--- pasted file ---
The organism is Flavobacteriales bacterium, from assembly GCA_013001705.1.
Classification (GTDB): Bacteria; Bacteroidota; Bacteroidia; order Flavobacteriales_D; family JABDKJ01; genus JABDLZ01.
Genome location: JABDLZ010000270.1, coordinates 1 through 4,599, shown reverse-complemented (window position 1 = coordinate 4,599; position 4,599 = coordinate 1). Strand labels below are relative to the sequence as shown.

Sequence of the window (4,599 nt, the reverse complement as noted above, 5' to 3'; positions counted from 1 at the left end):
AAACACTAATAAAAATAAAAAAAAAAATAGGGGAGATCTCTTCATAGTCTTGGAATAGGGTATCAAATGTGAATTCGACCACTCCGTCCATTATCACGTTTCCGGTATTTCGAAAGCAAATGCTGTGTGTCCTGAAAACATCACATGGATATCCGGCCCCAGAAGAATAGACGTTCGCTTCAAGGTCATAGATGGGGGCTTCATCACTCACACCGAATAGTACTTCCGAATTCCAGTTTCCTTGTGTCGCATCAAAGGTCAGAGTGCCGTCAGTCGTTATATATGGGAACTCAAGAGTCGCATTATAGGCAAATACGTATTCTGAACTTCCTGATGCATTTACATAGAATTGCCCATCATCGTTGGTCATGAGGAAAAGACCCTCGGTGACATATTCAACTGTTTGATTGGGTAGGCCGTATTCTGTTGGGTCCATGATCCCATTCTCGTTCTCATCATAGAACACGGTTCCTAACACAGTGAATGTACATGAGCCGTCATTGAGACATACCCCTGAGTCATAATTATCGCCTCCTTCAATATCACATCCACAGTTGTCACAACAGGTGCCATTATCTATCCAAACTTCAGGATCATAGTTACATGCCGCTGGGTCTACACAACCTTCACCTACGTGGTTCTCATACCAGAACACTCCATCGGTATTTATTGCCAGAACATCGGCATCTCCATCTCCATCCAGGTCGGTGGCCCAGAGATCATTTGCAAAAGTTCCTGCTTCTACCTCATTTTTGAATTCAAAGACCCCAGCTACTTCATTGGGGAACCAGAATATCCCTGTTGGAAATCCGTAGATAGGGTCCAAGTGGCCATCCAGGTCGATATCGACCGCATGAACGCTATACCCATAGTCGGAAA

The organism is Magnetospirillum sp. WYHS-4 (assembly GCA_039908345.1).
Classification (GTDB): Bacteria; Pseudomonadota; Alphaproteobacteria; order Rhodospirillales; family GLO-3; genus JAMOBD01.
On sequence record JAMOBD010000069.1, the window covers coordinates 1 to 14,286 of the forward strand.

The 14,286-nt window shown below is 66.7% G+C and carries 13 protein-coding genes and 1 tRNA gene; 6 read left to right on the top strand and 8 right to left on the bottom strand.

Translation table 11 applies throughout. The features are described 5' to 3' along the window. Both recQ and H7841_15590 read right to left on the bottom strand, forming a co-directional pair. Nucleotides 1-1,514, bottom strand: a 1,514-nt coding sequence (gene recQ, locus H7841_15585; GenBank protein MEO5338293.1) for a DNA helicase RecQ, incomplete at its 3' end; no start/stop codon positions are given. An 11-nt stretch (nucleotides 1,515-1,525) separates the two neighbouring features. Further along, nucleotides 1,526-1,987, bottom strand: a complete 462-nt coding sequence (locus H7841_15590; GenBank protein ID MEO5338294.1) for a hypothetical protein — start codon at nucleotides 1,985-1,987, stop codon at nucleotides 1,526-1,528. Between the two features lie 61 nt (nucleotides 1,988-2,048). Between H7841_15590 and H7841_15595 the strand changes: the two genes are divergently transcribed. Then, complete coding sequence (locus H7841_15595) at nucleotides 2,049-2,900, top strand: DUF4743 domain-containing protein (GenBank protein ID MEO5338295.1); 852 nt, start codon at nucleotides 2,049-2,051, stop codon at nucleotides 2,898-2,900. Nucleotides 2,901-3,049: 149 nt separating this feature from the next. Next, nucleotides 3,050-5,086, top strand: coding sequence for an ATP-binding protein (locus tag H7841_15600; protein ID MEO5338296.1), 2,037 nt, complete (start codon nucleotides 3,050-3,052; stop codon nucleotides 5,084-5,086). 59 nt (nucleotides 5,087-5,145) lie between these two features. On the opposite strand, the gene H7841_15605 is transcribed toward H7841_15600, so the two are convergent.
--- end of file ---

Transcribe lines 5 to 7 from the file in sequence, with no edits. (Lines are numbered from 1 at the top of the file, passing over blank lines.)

AAACACTAATAAAAATAAAAAAAAAAATAGGGGAGATCTCTTCATAGTCTTGGAATAGGGTATCAAATGTGAATTCGACCACTCCGTCCATTATCACGTTTCCGGTATTTCGAAAGCAAATGCTGTGTGTCCTGAAAACATCACATGGATATCCGGCCCCAGAAGAATAGACGTTCGCTTCAAGGTCATAGATGGGGGCTTCATCACTCACACCGAATAGTACTTCCGAATTCCAGTTTCCTTGTGTCGCATCAAAGGTCAGAGTGCCGTCAGTCGTTATATATGGGAACTCAAGAGTCGCATTATAGGCAAATACGTATTCTGAACTTCCTGATGCATTTACATAGAATTGCCCATCATCGTTGGTCATGAGGAAAAGACCCTCGGTGACATATTCAACTGTTTGATTGGGTAGGCCGTATTCTGTTGGGTCCATGATCCCATTCTCGTTCTCATCATAGAACACGGTTCCTAACACAGTGAATGTACATGAGCCGTCATTGAGACATACCCCTGAGTCATAATTATCGCCTCCTTCAATATCACATCCACAGTTGTCACAACAGGTGCCATTATCTATCCAAACTTCAGGATCATAGTTACATGCCGCTGGGTCTACACAACCTTCACCTACGTGGTTCTCATACCAGAACACTCCATCGGTATTTATTGCCAGAACATCGGCATCTCCATCTCCATCCAGGTCGGTGGCCCAGAGATCATTTGCAAAAGTTCCTGCTTCTACCTCATTTTTGAATTCAAAGACCCCAGCTACTTCATTGGGGAACCAGAATATCCCTGTTGGAAATCCGTAGATAGGGTCCAAGTGGCCATCCAGGTCGATATCGACCGCATGAACGCTATACCCATAGTCGGAAA

The organism is Magnetospirillum sp. WYHS-4 (assembly GCA_039908345.1).
Classification (GTDB): Bacteria; Pseudomonadota; Alphaproteobacteria; order Rhodospirillales; family GLO-3; genus JAMOBD01.